In view of the study’s results, Associate Professor Fabian Yap and Dr Loy See Ling recommend that pregnant women adopt the following interventions during their pregnancy to ensure an adequate nutrient supply for both mother and baby as well as to prevent undesirable weight gain and retention after birth:
- Adopt good diet during pregnancy. Eat more whole grains, fruits, vegetables and low-fat dairy products. Cut down on fatty, salty and sugary foods.
- Change meal times to earlier in the day or have lighter foods at night. Eat meals at regular times of the day.
*Set up in 2009, GUSTO (Growing Up in Singapore Towards healthy Outcomes) is a nationwide birth cohort study involving collaborators from KK Women’s and Children’s Hospital (KKH), National University Health System (NUHS), National University of Singapore (NUS), and Singapore Institute for Clinical Sciences (SICS). It is a longitudinal study of Singaporean mothers and their offspring. Since its inception, the study has recruited 1,247 Singaporean pregnant women as volunteers. These volunteers are studied extensively during their pregnancy, and their offspring are closely followed up as they grow up. GUSTO aims to understand how conditions during pregnancy and early childhood may affect the mothers’ and children’s health, growth and development, as well as metabolic, neurodevelopmental and other conditions – all of which are of major public health and economic importance in Asia and around the globe. The research spans across four themes, where the results from monitoring both mother and child help in developing public health policies; clinically-valuable, testable interventions; reduce the burden of childhood obesity and non-communicable diseases, e.g. diabetes; and improve neurodevelopmental outcomes in children. The study is supported by the National Research Foundation (NRF) Singapore under its Translational and Clinical Research (TCR) Flagship Programme and administered by the Singapore Ministry of Health’s National Medical Research Council (NMRC), Singapore-NMRC/TCR/004 NUS/2008; NMRC/ TCR/012 NUHS/2014. Additional funding is provided by the Singapore Institute for Clinical Sciences, Agency for Science Technology and Research (A*STAR), Singapore.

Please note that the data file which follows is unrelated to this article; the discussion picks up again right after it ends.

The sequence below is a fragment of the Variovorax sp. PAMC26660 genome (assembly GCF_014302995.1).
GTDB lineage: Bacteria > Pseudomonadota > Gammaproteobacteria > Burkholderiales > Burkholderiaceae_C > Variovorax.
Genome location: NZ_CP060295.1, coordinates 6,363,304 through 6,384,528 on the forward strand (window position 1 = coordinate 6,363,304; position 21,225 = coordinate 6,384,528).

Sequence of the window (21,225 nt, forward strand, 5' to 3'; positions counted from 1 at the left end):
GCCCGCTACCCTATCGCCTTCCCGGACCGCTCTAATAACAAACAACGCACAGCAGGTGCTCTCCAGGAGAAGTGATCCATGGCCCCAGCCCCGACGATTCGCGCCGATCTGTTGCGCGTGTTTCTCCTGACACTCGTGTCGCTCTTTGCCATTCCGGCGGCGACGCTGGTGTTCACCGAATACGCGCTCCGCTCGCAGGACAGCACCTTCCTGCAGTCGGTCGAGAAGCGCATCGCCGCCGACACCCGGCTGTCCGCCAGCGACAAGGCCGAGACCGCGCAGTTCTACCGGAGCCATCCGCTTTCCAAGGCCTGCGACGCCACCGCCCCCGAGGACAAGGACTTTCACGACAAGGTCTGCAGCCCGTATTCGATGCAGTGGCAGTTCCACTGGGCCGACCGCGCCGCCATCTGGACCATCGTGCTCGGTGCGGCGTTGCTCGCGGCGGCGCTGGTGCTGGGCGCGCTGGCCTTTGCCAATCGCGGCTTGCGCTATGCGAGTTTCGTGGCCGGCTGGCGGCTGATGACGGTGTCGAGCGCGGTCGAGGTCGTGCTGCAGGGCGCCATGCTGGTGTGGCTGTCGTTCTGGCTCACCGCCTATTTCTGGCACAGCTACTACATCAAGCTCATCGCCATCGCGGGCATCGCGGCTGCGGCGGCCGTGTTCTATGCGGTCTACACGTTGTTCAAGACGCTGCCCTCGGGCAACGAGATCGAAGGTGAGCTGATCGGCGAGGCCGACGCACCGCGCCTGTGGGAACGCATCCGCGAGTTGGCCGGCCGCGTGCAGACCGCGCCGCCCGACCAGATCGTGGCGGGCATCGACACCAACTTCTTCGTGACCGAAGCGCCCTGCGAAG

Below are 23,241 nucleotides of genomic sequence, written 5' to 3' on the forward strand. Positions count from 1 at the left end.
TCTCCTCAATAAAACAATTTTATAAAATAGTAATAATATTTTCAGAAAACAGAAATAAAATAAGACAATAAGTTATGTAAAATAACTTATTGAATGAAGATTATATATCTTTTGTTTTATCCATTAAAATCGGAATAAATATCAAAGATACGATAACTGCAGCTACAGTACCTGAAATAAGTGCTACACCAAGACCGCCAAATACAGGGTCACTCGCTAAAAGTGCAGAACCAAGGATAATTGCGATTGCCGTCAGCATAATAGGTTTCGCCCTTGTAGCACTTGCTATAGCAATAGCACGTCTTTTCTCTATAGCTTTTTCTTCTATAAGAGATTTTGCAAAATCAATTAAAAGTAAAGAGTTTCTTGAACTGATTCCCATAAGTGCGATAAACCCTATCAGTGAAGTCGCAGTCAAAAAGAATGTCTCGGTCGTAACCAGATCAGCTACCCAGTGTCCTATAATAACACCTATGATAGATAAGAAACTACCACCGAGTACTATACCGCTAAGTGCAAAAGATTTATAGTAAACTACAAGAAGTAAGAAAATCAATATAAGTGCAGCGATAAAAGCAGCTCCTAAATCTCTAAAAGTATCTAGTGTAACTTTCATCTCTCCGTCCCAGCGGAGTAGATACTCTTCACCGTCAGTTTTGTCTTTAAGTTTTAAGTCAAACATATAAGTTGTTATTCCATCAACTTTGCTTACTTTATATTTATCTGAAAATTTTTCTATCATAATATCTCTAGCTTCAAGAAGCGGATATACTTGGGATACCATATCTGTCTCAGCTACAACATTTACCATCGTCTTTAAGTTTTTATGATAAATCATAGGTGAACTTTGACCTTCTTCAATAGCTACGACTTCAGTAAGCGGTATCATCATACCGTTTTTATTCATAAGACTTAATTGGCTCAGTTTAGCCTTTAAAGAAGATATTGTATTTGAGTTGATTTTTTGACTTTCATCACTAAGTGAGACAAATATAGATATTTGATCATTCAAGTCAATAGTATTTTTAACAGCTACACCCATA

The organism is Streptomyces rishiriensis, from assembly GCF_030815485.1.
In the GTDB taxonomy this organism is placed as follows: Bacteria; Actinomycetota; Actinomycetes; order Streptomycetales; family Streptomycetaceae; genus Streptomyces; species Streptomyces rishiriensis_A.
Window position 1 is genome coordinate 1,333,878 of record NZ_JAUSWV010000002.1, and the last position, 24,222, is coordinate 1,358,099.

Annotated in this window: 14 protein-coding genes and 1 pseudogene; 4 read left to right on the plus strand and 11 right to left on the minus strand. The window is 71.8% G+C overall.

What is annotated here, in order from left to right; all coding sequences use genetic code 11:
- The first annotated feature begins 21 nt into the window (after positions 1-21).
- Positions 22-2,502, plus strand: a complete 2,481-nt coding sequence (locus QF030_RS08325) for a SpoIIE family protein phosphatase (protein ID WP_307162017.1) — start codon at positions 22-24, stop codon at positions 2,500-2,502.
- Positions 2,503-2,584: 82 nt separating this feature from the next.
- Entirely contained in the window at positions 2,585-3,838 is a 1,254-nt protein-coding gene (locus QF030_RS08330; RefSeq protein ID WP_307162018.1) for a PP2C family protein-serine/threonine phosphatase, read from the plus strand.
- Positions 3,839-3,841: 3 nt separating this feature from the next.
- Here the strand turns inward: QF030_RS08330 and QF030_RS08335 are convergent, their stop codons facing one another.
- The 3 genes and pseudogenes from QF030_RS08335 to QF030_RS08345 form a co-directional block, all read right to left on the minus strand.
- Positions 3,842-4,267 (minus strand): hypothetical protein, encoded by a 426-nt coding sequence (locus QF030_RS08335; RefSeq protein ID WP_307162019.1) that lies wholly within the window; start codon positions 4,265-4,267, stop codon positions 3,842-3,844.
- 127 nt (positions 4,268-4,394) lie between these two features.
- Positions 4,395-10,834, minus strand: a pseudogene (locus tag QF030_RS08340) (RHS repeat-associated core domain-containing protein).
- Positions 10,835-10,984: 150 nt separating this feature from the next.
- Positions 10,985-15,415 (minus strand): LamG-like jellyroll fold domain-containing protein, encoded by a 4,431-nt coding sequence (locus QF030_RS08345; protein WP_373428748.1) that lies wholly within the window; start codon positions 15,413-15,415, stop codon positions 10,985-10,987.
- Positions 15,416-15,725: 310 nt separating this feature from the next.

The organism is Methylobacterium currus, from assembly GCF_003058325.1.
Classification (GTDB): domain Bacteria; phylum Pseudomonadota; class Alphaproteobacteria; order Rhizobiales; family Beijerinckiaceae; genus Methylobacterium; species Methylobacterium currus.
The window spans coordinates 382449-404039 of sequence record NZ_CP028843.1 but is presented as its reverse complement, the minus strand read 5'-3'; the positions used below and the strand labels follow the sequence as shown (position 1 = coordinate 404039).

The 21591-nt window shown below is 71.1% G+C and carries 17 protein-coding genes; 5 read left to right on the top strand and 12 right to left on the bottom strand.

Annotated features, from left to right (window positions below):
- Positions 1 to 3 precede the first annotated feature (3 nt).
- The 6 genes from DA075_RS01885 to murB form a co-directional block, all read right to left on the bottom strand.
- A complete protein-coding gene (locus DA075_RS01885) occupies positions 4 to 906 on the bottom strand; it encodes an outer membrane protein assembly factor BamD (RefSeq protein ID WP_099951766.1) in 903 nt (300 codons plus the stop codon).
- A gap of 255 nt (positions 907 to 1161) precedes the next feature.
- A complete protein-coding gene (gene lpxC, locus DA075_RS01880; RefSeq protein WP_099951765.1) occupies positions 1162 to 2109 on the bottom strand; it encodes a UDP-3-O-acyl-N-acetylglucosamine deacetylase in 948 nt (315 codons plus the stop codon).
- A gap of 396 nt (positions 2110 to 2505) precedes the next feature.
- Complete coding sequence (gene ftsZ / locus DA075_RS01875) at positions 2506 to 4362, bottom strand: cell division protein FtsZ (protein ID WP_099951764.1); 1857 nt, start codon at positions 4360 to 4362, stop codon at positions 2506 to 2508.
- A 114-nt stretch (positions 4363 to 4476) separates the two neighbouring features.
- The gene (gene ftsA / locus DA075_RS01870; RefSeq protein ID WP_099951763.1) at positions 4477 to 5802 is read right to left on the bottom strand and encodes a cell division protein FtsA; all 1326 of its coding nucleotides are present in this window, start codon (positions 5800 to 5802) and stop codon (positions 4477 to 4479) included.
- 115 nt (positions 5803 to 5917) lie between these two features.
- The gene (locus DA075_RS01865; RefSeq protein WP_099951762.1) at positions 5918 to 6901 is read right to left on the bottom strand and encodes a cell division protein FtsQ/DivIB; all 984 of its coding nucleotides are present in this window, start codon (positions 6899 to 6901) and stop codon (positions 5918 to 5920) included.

1Loy SL, Cheung YB, Colega MT, Chia A, Han CY, Godfrey KM, Chong YS, Shek LPC, Tan KH, Lek N, Chan JKYC, Chong MFF, Yap F. Associations of circadian eating pattern and diet quality with substantial postpartum weight retention. Nutrients. Nov 2019;11(11):E2686
2Linné Y, Dye L, Barkeling B, Rössner S. Long-term weight development in women: A 15-year follow-up of the effects of pregnancy. Obes. Res. 2004;12:1166–1178
3Gunderson EP, Sternfeld B, Wellons MF, Whitmer RA, Chiang V, Quesenberry CP Jr, Lewis CE, Sidney S. Childbearing may increase visceral adipose tissue independent of overall increase in body fat. Obesity (Silver Spring) 2008;16:1078–1084
4Godfrey KM, Reynolds RM, Prescott SL, Nyirenda M, Jaddoe VWV, Eriksson JG, Broekman BF. Influence of maternal obesity on the long-term health of offspring. Lancet Diabetes Endocrinol. 2017;5:53–64